Panasonic TX-L37DT30 review
Panasonic TX-L37DT30 reviewT3
Does 3D TV really make sense on a smaller screen? Panasonic seems to believe so, launching two 3D LCD tellies into the sub 40-inch mass market. Not that the TX-L37DT30 reviewed here, and its 32in TX-L37DT30 sibling, are just about 3D. They also offer advanced networking with access to the newly opened cloud-based VIERA Connect IPTV and apps service.
This is a beautifully made TV, with trendy titanium edging and glossy black frame. Connectivity is à la mode too. Three HDMI inputs, Scart, a PC mini D-sub, component, Ethernet LAN and twin USB ports should cover most eventualities, but should you need more there’s also a side-mounted fourth HDMI input, third USB slot, phono AV plugs and SD card reader. Notably though, there’s no integrated Wi-Fi.
The TX-L37DT30 connects to the net via the brand’s VEIRA Connect IPTV platform. Key attractions here include BBC iPlayer, YouTube, Skype video-calling, Facebook and Twitter. They are joined by games and content from the adjoining VIERA Market apps store. It’s a good spread.
The set’s other trump talent is streaming media. Once networked this DLNA set spotted all our media servers, and was able to access content in every key video format and wrapper: AVCHD, DivX, AVI, MKV, MP4 and MOV and MPEG. Musical support extends to MP3, WMA and AAC. Significantly, the TV plays back music with album art and metadata in tact. Pointedly, Samsung’s 55UED8000, when streaming music from the same servers, could do neither. This broad compatibility extends to media on USB flash drives.
Panasonic TX-L37DT30: 3D picture quality
There may be no 3D glasses in the box (a cheapskate move) but this set is fully 3D compliant. We auditioned it using Panasonic’s new £130 TY-EW3D2LE glasses which are a darn sight more comfortable than the brand’s first generation bins. Dimensionally speaking, this set rocks. We spotted double image crosstalk on contrasty subjects, but it’s not intrusive. Part of this is down to the speed of the panel itself, and part down to the fact that the smaller screen size masks minor double-imaging. Colours remain vivid and depth FX are well defined. The set’s 2D-to-3D conversion technology works reasonably well, although results can be unpredictable.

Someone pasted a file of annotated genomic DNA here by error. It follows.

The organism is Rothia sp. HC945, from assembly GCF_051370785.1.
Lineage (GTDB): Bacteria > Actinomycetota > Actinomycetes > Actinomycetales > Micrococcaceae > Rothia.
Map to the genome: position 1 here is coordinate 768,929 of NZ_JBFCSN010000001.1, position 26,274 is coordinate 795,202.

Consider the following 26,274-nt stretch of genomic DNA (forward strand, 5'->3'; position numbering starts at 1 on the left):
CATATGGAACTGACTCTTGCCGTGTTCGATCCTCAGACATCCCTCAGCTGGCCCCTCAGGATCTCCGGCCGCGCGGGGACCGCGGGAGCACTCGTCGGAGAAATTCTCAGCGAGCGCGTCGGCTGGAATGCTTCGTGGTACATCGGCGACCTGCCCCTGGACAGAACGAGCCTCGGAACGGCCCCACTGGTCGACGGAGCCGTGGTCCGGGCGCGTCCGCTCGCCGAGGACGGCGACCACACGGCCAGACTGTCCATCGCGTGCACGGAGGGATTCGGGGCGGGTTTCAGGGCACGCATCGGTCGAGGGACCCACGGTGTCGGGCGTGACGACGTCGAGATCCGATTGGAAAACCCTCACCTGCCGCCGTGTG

Panasonic TX-L37DT30: 2D picture quality and audio
2D picture performance is fine but not fierce. Unlike the cheaper TX-LD37E30 screen, this model has Edge LED back-lighting top and bottom, which makes it susceptible to colour and contrast wash-out when viewed vertically off-axis. You’ll also need to engage the 400Hz IFC (Intelligent Frame Creation processor); without it motion resolution is woeful. Mid is my recommended IFC setting, any higher and motion artefacts shroud objects.
Elsewhere, the TV has both Freeview HD and Freesat HD tuners, which gives maximum reception flexibility. Audience performance is serviceable. The set gets a little sibilant when driven too loud, and there’s no subwoofer.
Panasonic’s first 3D LED TV may arrive on the coat-tails of the brand’s award-winning 3D plasmas, but it doesn’t disappoint. 3D imaging is punchy, with enviably low crosstalk. 2D hi-def picture performance is fine, but I actually prefer the cheaper E30 model which offers superior off axis viewing. Media compatibility and IPTV access should be considered best in class.
Panasonic TX-L37DT30 launch date: Out now, link Panasonic
Panasonic TX-L37DT30 price: £1000-£1200 online
Best Smartphones: Reviews
HTC One M8 review
The new HTC One (M8) is the brand's new flagship Android KitKat smartphone
Samsung Galaxy S5 review
Can the new Samsung Galaxy S5 flagship smartphone blow away the competition?
iPhone 5s review
After a year on sale, is Apple's 4-inch smartphone still the one to buy?
Google Nexus 5 review
Can the Google Nexus 5 trump the excellent Nexus 4?
LG G2 review
Is the G2 the best Android smartphone around?
HTC One Mini review
The HTC One Mini is a scaled down version of the popular HTC One Android phone
LG G Flex review
The LG G Flex is the maker's very first curved Android smartphone
Motorola Moto E review: Hands-on
Is the Motorola Moto E the best budget smartphone around?